by Renee Westbrook
Special To The Record July 28, 2005 4:45 AM
As a movie and a stage property, “The Full Monty” remains best known for its stripping males. In reality, the story involves men revealing their feelings as much as their bodies.
“It’s about stripping your emotional baggage,” said Scott Viets, who directs the current Sierra Repertory Theatre production. The Terrence McNally-David Yazbek musical runs through Sept. 11.
While the setting has been changed from the film’s England to Buffalo, N.Y., “The Full Monty” remains the story of six men looking for economic and personal redemption. Unemployed and desperate for cash, the buddies form a striptease act. The journey proves taxing to their male egos.
Jerry (Chris Warren Gilbert) is behind in his child-support payments and trying to maintain custody of his son, Nathan. The chubby Dave (Freddy Geils) has to come to terms with not only an empty bank account but a negative body image. That was no less true for the actor himself, particularly given the fact the role requires exposing all in an intimate, 202-seat venue.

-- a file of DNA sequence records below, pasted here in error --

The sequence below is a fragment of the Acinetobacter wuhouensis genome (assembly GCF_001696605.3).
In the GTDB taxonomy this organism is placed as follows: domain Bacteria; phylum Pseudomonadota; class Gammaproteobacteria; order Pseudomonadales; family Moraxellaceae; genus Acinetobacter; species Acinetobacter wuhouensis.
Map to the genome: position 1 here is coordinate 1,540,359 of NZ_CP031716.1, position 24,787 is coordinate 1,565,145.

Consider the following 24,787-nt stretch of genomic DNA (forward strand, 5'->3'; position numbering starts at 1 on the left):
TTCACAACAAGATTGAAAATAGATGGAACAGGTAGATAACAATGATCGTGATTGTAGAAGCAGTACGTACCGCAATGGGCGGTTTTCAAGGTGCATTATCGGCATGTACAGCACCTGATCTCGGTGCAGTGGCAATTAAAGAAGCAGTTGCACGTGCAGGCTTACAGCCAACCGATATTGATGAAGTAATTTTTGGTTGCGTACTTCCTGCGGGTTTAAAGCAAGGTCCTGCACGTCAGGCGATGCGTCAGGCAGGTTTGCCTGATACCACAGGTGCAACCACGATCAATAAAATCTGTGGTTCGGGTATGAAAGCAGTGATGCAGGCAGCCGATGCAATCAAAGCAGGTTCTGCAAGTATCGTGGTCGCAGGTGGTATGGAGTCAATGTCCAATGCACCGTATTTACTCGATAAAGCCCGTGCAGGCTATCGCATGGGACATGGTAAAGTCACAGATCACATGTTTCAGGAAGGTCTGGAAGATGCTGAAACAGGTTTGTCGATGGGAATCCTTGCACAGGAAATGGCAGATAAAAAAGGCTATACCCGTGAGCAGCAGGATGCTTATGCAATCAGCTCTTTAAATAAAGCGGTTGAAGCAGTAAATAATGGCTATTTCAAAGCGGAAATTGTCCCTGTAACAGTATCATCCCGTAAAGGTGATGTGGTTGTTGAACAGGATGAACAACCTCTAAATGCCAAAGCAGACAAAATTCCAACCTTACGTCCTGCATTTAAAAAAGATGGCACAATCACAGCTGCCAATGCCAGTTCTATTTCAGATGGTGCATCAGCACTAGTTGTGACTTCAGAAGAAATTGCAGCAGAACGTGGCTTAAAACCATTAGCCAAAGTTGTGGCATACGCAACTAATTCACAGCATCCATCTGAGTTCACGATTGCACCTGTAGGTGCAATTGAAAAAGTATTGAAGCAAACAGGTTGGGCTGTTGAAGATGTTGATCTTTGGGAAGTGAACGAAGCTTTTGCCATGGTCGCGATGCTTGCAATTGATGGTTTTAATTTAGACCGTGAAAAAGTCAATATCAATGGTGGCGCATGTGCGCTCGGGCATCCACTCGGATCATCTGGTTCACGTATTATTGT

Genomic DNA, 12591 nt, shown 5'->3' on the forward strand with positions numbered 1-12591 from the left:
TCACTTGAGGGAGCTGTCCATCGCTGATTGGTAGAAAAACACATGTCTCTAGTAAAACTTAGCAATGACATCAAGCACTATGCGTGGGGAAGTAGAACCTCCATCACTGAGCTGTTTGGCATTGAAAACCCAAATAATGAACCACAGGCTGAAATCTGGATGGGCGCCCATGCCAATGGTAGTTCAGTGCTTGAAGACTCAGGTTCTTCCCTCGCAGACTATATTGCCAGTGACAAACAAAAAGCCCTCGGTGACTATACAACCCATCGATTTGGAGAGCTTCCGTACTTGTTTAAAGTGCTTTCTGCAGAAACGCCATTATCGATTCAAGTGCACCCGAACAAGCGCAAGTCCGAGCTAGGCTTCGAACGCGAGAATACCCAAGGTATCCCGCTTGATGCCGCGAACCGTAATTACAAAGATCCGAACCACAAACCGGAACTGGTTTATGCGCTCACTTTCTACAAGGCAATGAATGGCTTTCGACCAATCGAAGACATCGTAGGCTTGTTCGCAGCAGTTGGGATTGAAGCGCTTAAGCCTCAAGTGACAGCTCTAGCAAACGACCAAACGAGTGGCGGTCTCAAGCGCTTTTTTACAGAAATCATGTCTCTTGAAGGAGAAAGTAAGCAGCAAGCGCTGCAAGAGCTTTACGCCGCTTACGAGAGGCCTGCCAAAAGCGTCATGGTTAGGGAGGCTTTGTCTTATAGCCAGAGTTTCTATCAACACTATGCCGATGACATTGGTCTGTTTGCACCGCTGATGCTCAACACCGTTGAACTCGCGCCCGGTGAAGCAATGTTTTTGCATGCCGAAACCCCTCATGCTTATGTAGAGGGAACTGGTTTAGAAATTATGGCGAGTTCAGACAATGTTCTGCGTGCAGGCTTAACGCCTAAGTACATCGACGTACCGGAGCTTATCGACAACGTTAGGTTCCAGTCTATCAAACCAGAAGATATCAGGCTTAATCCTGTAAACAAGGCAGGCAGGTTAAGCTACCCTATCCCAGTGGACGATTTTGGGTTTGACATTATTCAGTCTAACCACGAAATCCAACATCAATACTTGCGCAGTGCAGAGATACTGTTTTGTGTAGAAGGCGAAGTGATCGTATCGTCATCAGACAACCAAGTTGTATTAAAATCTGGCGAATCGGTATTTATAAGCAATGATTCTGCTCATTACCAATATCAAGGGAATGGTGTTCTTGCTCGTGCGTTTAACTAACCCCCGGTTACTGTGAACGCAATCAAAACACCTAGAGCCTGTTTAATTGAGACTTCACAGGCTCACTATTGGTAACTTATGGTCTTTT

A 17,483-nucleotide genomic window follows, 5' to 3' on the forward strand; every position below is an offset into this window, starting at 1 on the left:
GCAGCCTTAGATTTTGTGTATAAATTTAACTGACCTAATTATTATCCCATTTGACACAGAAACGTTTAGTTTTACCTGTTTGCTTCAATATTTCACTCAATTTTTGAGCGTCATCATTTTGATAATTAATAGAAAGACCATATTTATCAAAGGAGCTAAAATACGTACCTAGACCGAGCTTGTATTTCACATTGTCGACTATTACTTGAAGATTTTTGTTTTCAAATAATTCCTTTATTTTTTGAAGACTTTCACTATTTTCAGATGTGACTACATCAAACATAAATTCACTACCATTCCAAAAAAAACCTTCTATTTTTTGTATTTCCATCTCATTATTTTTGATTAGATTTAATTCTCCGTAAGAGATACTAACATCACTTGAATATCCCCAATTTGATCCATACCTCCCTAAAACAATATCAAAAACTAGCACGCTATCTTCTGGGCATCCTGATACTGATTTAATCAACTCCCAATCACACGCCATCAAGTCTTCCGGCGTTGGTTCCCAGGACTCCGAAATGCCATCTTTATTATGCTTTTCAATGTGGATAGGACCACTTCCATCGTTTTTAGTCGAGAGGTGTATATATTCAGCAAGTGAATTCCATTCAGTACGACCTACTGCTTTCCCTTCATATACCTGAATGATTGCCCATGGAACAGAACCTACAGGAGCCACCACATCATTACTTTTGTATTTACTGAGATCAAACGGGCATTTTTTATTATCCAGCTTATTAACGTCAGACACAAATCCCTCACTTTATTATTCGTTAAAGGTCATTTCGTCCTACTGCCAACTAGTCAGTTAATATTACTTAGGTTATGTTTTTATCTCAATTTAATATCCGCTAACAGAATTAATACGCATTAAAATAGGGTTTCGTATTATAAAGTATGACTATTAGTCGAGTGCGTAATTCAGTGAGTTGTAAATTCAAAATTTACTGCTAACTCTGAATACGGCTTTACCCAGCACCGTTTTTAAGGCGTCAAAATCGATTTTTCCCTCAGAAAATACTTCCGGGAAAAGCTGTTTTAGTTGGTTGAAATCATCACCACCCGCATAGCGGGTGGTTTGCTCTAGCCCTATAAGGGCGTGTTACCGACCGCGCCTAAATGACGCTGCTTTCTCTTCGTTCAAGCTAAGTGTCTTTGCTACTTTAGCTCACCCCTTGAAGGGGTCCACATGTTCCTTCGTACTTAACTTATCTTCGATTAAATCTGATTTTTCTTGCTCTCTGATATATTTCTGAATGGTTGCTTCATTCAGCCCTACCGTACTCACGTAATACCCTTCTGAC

“To be honest, it was a little tough for me to think about it,” Geils said. “But throughout the rehearsal process, it became more apparently clear that it was going to be easier than I ever thought.”
Thanks to McNally’s script and Yazbek’s music, by the time the men bare all, “everybody in that theater is rooting for us,” he added.
It helps, too, that the men are drawn in warm, broad terms.
“I found that this was a guy who represents a whole lot of things that I recognize,” Gilbert said. “Not only in myself, but in the contemporary American male.”
Yazbek’s score propels the action. Under the musical direction of Mark Seiver, the tunes feature bawdy but honest humor and cover adult topics such as suicide and self-esteem.
“What I tried to do was keep the singers as true to the score as possible,” Seiver said. “Which is a very raw and rock ’n’ roll pop sound. I didn’t want anything to sound too pretty, because it just wouldn’t fit the bill.”
Viets noted that while “The Full Monty” opened this month to slow sales, ticket orders have picked up.
“This is a word-of-mouth show where people (say), ‘Oh, my gosh, it’s not about nudity,’ ” he said. “That’s what we’re trying to tell people.”